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Why transition economies did worse than others in 2008-09 recession?

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  • Popov, Vladimir

Abstract

While developing countries as a group did better than developed countries in 2008-09 recession, transition economies – former communist countries – experienced the largest reduction of output. Out of 42 countries that experienced negative growth in 2007-09, 13 were transition economies. In fact, 4 out of 5 most affected economies were former communist countries (Latvia, Estonia, Ukraine, Lithuania). The hypothesis is that these transition countries (1) suffered more than the others from the sudden outflow of capital and (2) did not manage this outflow particularly well. The rule of thumb was that large outflows of capital, especially coupled with negative trade shocks, suppressed economic activity. But if the shocks were relatively small (up to 3% of GDP change in trade and capital account from Q2 2008 to an average of subsequent 3 quarters), it was possible to mitigate them through devaluation (not allowing foreign exchange reserves to drop by the same amount). If the shocks were large, even devaluation did not allow to avoid output fall.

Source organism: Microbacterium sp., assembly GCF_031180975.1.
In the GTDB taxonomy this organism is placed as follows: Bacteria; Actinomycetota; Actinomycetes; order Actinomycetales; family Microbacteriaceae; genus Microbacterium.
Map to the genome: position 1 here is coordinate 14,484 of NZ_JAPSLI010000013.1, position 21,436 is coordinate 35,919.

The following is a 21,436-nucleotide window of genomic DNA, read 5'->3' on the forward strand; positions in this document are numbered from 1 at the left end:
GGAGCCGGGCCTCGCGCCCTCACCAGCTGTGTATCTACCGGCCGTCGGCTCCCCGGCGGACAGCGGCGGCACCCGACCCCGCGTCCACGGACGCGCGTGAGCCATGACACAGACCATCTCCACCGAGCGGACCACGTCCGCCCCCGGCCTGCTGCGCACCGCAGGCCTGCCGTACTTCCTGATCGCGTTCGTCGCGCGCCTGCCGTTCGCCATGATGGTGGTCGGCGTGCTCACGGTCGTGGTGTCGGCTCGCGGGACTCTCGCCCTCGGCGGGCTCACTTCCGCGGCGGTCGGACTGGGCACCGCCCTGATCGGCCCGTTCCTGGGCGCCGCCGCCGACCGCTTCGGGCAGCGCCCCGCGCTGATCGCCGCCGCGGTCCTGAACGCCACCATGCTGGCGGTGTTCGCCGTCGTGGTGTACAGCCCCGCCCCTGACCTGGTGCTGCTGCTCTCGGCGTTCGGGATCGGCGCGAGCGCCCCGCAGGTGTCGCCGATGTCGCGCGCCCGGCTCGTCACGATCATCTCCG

Suggested Citation

  • Popov, Vladimir, 2011. "Why transition economies did worse than others in 2008-09 recession?," MPRA Paper 32388, University Library of Munich, Germany.
  • Handle: RePEc:pra:mprapa:32388
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    File URL: https://mpra.ub.uni-muenchen.de/32388/1/MPRA_paper_32388.pdf
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    References listed on IDEAS

    as
    1. Popov, Vladimir, 2010. "To devalue or not to devalue? How East European countries responded to the outflow of capital in 1997-99 and in 2008-09," MPRA Paper 28112, University Library of Munich, Germany.
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    More about this item

    Keywords

    Recession 2008-09; capital outflow; trade shocks; devaluation;

    JEL classification:

    • F42 - International Economics - - Macroeconomic Aspects of International Trade and Finance - - - International Policy Coordination and Transmission
    • F40 - International Economics - - Macroeconomic Aspects of International Trade and Finance - - - General
    • F41 - International Economics - - Macroeconomic Aspects of International Trade and Finance - - - Open Economy Macroeconomics
    • F43 - International Economics - - Macroeconomic Aspects of International Trade and Finance - - - Economic Growth of Open Economies

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